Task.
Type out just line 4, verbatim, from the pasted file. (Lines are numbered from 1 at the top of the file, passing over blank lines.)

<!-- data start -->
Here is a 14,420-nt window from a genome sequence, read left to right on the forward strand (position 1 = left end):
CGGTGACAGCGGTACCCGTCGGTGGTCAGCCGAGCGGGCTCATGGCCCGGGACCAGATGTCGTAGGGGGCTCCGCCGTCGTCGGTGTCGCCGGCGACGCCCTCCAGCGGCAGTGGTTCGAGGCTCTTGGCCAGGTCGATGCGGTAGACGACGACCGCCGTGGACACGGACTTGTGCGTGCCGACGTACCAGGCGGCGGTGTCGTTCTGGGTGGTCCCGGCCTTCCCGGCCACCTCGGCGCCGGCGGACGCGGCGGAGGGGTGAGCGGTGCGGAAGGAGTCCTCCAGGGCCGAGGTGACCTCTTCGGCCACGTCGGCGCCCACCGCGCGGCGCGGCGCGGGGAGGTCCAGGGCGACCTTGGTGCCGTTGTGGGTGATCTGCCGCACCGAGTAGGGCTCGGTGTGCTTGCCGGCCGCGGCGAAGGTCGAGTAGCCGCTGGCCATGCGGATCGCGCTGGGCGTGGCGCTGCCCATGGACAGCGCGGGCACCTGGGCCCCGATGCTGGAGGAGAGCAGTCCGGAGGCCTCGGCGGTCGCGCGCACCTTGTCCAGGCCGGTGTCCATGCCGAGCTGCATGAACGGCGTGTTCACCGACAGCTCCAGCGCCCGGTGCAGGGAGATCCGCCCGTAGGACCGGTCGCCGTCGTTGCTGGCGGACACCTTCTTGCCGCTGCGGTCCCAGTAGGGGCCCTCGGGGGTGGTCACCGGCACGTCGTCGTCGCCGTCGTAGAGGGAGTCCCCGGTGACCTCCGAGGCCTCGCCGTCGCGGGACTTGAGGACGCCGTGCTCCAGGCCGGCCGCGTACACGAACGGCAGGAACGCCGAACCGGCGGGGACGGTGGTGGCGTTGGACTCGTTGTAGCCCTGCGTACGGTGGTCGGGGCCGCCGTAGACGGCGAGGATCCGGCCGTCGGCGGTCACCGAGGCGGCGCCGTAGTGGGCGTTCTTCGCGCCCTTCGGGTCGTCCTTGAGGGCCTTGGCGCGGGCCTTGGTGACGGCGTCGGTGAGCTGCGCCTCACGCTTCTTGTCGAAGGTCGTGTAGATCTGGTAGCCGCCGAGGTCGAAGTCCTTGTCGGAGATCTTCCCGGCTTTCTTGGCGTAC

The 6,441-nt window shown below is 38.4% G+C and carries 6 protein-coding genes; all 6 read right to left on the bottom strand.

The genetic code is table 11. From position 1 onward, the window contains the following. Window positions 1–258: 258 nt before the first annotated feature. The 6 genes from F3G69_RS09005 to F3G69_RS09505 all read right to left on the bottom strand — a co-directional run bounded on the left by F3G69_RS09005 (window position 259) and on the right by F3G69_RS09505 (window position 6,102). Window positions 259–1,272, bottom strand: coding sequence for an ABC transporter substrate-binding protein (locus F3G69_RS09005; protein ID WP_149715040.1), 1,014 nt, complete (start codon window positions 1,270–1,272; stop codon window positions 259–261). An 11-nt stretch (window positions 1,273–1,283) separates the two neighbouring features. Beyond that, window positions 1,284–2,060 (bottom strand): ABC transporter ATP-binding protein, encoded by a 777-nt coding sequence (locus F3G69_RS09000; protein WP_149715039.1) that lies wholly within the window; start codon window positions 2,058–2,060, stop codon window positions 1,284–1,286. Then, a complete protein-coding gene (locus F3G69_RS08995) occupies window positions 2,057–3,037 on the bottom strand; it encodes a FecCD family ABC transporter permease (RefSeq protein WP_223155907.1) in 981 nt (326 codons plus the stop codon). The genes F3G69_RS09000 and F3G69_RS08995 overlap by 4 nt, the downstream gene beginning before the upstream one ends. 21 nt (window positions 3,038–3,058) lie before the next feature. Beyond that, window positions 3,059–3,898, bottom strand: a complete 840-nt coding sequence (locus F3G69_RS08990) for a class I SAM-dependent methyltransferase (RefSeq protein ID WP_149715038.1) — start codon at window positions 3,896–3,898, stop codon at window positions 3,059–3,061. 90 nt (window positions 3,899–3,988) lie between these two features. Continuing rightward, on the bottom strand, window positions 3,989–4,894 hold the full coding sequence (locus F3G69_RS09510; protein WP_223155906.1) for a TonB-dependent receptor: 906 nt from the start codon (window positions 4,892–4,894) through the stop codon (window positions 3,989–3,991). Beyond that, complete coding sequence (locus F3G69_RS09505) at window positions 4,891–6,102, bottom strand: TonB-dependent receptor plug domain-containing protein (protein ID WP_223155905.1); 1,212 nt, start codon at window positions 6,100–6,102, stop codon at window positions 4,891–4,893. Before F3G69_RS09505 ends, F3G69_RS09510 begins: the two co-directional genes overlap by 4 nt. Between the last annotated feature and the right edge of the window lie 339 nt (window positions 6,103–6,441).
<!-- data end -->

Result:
The genetic code is table 11. From position 1 onward, the window contains the following. Window positions 1–258: 258 nt before the first annotated feature. The 6 genes from F3G69_RS09005 to F3G69_RS09505 all read right to left on the bottom strand — a co-directional run bounded on the left by F3G69_RS09005 (window position 259) and on the right by F3G69_RS09505 (window position 6,102). Window positions 259–1,272, bottom strand: coding sequence for an ABC transporter substrate-binding protein (locus F3G69_RS09005; protein ID WP_149715040.1), 1,014 nt, complete (start codon window positions 1,270–1,272; stop codon window positions 259–261). An 11-nt stretch (window positions 1,273–1,283) separates the two neighbouring features. Beyond that, window positions 1,284–2,060 (bottom strand): ABC transporter ATP-binding protein, encoded by a 777-nt coding sequence (locus F3G69_RS09000; protein WP_149715039.1) that lies wholly within the window; start codon window positions 2,058–2,060, stop codon window positions 1,284–1,286. Then, a complete protein-coding gene (locus F3G69_RS08995) occupies window positions 2,057–3,037 on the bottom strand; it encodes a FecCD family ABC transporter permease (RefSeq protein WP_223155907.1) in 981 nt (326 codons plus the stop codon). The genes F3G69_RS09000 and F3G69_RS08995 overlap by 4 nt, the downstream gene beginning before the upstream one ends. 21 nt (window positions 3,038–3,058) lie before the next feature. Beyond that, window positions 3,059–3,898, bottom strand: a complete 840-nt coding sequence (locus F3G69_RS08990) for a class I SAM-dependent methyltransferase (RefSeq protein ID WP_149715038.1) — start codon at window positions 3,896–3,898, stop codon at window positions 3,059–3,061. 90 nt (window positions 3,899–3,988) lie between these two features. Continuing rightward, on the bottom strand, window positions 3,989–4,894 hold the full coding sequence (locus F3G69_RS09510; protein WP_223155906.1) for a TonB-dependent receptor: 906 nt from the start codon (window positions 4,892–4,894) through the stop codon (window positions 3,989–3,991). Beyond that, complete coding sequence (locus F3G69_RS09505) at window positions 4,891–6,102, bottom strand: TonB-dependent receptor plug domain-containing protein (protein ID WP_223155905.1); 1,212 nt, start codon at window positions 6,100–6,102, stop codon at window positions 4,891–4,893. Before F3G69_RS09505 ends, F3G69_RS09510 begins: the two co-directional genes overlap by 4 nt. Between the last annotated feature and the right edge of the window lie 339 nt (window positions 6,103–6,441).